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Publication numberUS5335556 A
Publication typeGrant
Application numberUS 07/965,256
PCT numberPCT/US1991/004688
Publication dateAug 9, 1994
Filing dateJul 1, 1991
Priority dateJul 6, 1990
Fee statusLapsed
Also published asCA2085249A1, CA2085249C, DE69115489D1, DE69115489T2, EP0538386A1, EP0538386A4, EP0538386B1, US5109706, WO1992001213A1
Publication number07965256, 965256, PCT/1991/4688, PCT/US/1991/004688, PCT/US/1991/04688, PCT/US/91/004688, PCT/US/91/04688, PCT/US1991/004688, PCT/US1991/04688, PCT/US1991004688, PCT/US199104688, PCT/US91/004688, PCT/US91/04688, PCT/US91004688, PCT/US9104688, US 5335556 A, US 5335556A, US-A-5335556, US5335556 A, US5335556A
InventorsVictor D. Mogilnicki
Original AssigneeKennametal Inc.
Export CitationBiBTeX, EndNote, RefMan
External Links: USPTO, USPTO Assignment, Espacenet
Tigthening fixture with built-in torque readout device
US 5335556 A
Abstract
A tightening fixture for tightening a lock nut on a chuck including a torque readout device for measuring the torque applied to tighten the lock nut. The tightening fixture includes a stationary support block having a torque transmitting collar rotatively mounted therein. The torque transmitting collar is designed to receive and hold the chuck so that the chuck is held nonrotatable with respect to the collar. When torque is applied to tighten the lock nut on the chuck, the chuck and collar rotate as a unit. A torque indicator is mounted in the stationary block and is responsive to the rotation of the torque transmitting collar to provide an indication of the torque applied to tighten the lock nut.
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Claims(13)
What is claimed is:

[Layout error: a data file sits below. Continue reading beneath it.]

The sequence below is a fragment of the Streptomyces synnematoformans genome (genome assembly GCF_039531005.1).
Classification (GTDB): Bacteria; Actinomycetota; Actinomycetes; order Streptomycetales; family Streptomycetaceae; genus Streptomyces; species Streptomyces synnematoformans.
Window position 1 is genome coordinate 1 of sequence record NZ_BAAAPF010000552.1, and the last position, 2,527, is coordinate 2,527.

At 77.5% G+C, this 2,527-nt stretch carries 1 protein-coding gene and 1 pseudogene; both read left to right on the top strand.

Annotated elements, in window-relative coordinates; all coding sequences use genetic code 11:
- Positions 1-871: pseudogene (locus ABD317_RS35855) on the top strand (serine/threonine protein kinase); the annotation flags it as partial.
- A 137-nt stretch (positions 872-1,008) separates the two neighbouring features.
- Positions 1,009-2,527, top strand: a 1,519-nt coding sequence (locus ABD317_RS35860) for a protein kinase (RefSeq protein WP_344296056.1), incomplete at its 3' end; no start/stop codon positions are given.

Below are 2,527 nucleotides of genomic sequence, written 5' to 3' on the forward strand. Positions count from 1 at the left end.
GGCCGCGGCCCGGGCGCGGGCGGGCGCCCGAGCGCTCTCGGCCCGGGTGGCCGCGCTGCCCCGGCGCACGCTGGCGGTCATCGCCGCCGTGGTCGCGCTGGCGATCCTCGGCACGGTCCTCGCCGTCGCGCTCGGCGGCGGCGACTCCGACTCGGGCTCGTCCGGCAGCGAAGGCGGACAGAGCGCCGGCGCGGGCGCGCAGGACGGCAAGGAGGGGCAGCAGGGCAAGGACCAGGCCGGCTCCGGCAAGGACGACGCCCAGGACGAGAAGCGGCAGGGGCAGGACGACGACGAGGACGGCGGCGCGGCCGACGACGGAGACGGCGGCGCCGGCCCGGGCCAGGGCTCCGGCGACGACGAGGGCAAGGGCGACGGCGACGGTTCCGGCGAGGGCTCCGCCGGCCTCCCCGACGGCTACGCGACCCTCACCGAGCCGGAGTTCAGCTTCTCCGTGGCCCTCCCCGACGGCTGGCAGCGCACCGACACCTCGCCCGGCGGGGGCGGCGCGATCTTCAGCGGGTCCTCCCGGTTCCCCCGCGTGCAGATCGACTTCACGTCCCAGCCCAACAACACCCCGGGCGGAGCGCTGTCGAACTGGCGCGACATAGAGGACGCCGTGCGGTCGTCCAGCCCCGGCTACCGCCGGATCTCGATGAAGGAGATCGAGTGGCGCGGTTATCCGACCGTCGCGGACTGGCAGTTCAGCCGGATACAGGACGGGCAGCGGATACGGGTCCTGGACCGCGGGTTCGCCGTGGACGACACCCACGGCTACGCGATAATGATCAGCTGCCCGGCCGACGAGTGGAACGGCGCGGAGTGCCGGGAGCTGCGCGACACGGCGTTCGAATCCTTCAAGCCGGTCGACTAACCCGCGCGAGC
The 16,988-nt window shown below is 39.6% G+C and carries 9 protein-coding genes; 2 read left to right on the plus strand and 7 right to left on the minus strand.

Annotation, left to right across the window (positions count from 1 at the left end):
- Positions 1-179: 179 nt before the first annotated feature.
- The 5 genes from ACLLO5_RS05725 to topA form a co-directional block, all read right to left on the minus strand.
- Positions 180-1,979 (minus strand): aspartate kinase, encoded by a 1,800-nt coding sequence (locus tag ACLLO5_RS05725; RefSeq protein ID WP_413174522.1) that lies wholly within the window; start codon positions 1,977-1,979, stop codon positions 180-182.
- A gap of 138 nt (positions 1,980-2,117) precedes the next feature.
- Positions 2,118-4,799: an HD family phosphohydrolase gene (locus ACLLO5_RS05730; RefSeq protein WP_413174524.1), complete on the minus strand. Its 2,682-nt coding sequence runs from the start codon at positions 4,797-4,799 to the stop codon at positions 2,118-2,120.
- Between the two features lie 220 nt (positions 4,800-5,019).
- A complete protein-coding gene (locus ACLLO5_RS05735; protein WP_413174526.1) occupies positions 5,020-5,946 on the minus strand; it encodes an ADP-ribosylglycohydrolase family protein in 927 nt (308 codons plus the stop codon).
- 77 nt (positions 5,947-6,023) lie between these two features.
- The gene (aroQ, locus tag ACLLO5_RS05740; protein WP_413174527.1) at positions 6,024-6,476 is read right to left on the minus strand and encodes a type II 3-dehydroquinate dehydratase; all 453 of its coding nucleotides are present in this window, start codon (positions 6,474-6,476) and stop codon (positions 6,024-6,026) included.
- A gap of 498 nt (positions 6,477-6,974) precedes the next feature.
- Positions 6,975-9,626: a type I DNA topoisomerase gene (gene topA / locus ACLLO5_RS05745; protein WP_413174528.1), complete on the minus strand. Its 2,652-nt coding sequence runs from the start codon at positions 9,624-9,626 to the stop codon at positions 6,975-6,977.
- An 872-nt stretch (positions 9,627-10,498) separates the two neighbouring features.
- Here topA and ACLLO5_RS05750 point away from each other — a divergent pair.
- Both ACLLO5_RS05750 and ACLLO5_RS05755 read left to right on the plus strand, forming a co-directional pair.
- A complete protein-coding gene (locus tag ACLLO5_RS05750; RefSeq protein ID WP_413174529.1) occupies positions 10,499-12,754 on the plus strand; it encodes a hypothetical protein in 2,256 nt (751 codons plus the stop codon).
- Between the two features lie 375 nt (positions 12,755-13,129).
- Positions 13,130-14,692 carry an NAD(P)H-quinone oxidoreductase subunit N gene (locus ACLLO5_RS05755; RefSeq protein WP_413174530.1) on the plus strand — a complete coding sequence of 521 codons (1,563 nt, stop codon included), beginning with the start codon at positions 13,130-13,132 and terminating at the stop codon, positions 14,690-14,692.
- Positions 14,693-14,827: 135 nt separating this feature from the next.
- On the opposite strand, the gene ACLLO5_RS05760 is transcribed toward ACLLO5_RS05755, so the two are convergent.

1. A tightening fixture for holding a chuck and indicating the torque applied to a lock nut attached to the chuck while the nut is rotatably tightened on the chuck about the chuck centerline, comprising:
(a) a stationary block;
(b) a torque transmitting collar for receiving and holding the chuck, said collar being mounted to permit rotation in the stationary block about the chuck centerline;
(c) locking means for holding the chuck nonrotatable with respect to the collar so that the chuck and collar rotate as a unit; and
(d) torque indicator means responsive to the rotation of the collar for indicating the tightening torque being applied to the lock nut of the chuck wherein the torque indicator means is comprised of a resistance means for providing resistance to rotation of the collar and a displacement measuring means for determining the tangential force on the collar at a known distance from the chuck centerline as a result of a torque applied to the lock nut; and
(e) said stationary block including an annular recess and the torque transmitting collar is mounted to permit rotation in the annular recess.
2. The tightening fixture of claim 1 wherein the resistance means is a spring having a known spring rate acting upon an actuator rod secured to and extending through the stationary block to engage the collar and wherein the displacement measuring means a displacement indicator for measuring the spring displacement to determine a force which in conjunction with the distance of the force from the chuck centerline may be used to determine torque on collar and lock nut.
3. The tightening fixture of claim 2 wherein the collar has a notch and the actuator rod contacts the notch to engage the collar.
4. The tightening fixture of claim 3 wherein the locking means for holding the chuck nonrotatable with respect to the collar comprises a key fixed to the collar for engaging with a keyway on the chuck.